Among babies born to HIV-infected mothers, those who are fed breast milk and given zidovudine for the first six months of life have a risk of dying or contracting HIV similar to infants who are fed formula and given zidovudine for the first month, according to a randomized study in Botswana.1 By the age of seven months, the breast-fed infants had a higher rate of HIV infection (9% vs. 6%), but the formula-fed infants had a higher rate of death (9% vs. 5%). At the age of 18 months, the proportion of infants who had died or contracted HIV was essentially the same (14–15%) in the two groups.
The study was part of a larger trial of interventions to reduce mother-to-child HIV transmission, which tested both a peripartum intervention (a single dose of nevirapine vs. placebo, given to both mothers and infants) and the postpartum intervention (breast-feeding plus zidovudine vs. formula feeding plus zidovudine). Pregnant women visiting antenatal clinics in southern Botswana during 2001–2003 were eligible for the study if they were HIV-positive but in fairly good health, at 33–35 weeks of gestation and aged 18 years or older. All women were given zidovudine from 34 weeks of gestation until delivery. After delivery, mothers in one group were advised to feed their infants only formula, and their infants were given zidovudine for one month; mothers in the other group were advised to exclusively breast-feed their infants for six months and then wean them, and their infants were given zidovudine for those six months. Infants were examined and tested periodically though age 18 months. Their rates of HIV infection, death, and the two combined were estimated by the Kaplan-Meier method.
Analyses were based on 1,179 live first-born infants. Their mothers had a median age of about 27 years; one-fourth had a primary education, and two-thirds had a secondary education. Sixty-one percent of mothers did not have any monthly personal income. The majority obtained their drinking water from a tap in the yard (55%) and had a private latrine for their household (74%). The infants had a median birth weight of 3.1 kg. About 8% weighed less than 2.5 kg at birth, and 5% were born prematurely.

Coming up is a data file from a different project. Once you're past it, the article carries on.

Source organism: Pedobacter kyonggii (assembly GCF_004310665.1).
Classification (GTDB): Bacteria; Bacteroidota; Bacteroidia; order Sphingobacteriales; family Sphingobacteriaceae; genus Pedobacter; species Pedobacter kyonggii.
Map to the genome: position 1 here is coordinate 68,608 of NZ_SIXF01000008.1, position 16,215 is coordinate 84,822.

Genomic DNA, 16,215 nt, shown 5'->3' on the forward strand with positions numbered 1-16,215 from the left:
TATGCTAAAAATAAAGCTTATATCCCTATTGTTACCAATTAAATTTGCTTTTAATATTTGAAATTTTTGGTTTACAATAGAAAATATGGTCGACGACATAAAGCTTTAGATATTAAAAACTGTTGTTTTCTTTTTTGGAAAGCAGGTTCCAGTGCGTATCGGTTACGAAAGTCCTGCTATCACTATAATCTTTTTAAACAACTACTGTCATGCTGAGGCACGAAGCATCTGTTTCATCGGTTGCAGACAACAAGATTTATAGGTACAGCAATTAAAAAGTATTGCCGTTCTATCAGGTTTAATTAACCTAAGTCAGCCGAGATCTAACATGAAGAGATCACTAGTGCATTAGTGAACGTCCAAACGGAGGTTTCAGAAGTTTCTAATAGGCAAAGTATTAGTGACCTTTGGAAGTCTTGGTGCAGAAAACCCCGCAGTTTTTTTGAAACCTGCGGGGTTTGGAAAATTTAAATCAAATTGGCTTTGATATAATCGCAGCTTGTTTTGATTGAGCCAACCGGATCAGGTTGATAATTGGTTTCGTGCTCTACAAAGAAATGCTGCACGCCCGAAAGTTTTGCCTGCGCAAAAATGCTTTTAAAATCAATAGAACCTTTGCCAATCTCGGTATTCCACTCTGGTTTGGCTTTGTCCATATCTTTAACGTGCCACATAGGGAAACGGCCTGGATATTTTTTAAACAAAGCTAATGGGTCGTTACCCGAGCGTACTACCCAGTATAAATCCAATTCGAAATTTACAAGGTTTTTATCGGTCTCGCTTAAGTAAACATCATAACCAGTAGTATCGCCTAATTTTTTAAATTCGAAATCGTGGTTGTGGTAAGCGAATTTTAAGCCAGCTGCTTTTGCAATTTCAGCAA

By the age of seven months, infants fed breast milk and given zidovudine had a higher cumulative rate of HIV infection than their counterparts fed formula and given zidovudine (9% vs. 6%). The difference remained significant at 18 months of age (10% vs. 6%). When the peripartum intervention was also considered, the higher rate of HIV infection associated with breast-feeding relative to formula feeding was more pronounced when infants and mothers had been given nevirapine than when they had been given a placebo.
Seven months after birth, infants fed formula and given zidovudine had a higher cumulative rate of death than their counterparts who had been breast-fed and given zidovudine (9% vs 5%). However, the difference was no longer significant at 18 months of age. Diarrhea and pneumonia were the leading causes of death. When the peripartum intervention was also considered, formula feeding was associated with a higher rate of death than breast-feeding when infants and mothers had been given a placebo; in contrast, breast-feeding was associated with a higher rate of death than formula feeding when they had been given nevirapine.
Eighteen months after birth, breast-fed infants given zidovudine and formula-fed infants given zidovudine had essentially the same cumulative rate of death or HIV infection (15% and 14%, respectively). When the peripartum intervention was also considered, breast-feeding was associated with a higher rate of this outcome than formula feeding when infants and mothers had been given nevirapine; in contrast, formula feeding was associated with a higher rate of this outcome than breast-feeding when they had been given a placebo.
In safety analyses, formula-fed infants given zidovudine had higher rates than their breast-fed counterparts given zidovudine of severe or worse signs or symptoms (18% vs. 13%) and hospitalization (20% vs. 16%) by the age of seven months. However, the breast-fed infants had a higher rate of abnormal blood tests overall (25% vs. 15%), as well as a higher rate of abnormal tests leading to discontinuation of the zidovudine (9% vs. 2%).
The study's results, according to the researchers, do not definitively support prolonged use of zidovudine in infants to prevent mother-to-child transmission of HIV by breast-feeding. At the same time, they note, the findings underscore the need to assess local patterns of childhood illnesses, particularly infectious ones, before implementing formula feeding as an alternative strategy. The researchers conclude that "further study is warranted to determine the efficacy and safety of other interventions to prevent mother-to-child transmission related to breastfeeding, such as the use of maternal HAART [highly active antiretroviral therapy] during the breastfeeding period."—S. London
1. Thior I et al., Breastfeeding plus infant zidovudine prophylaxis for 6 months vs. formula feeding plus infant zidovudine for 1 month to reduce mother-to-child HIV transmission in Botswana: a randomized trial: the Mashi Study, Journal of the American Medical Association, 2006, 296(7):794–805.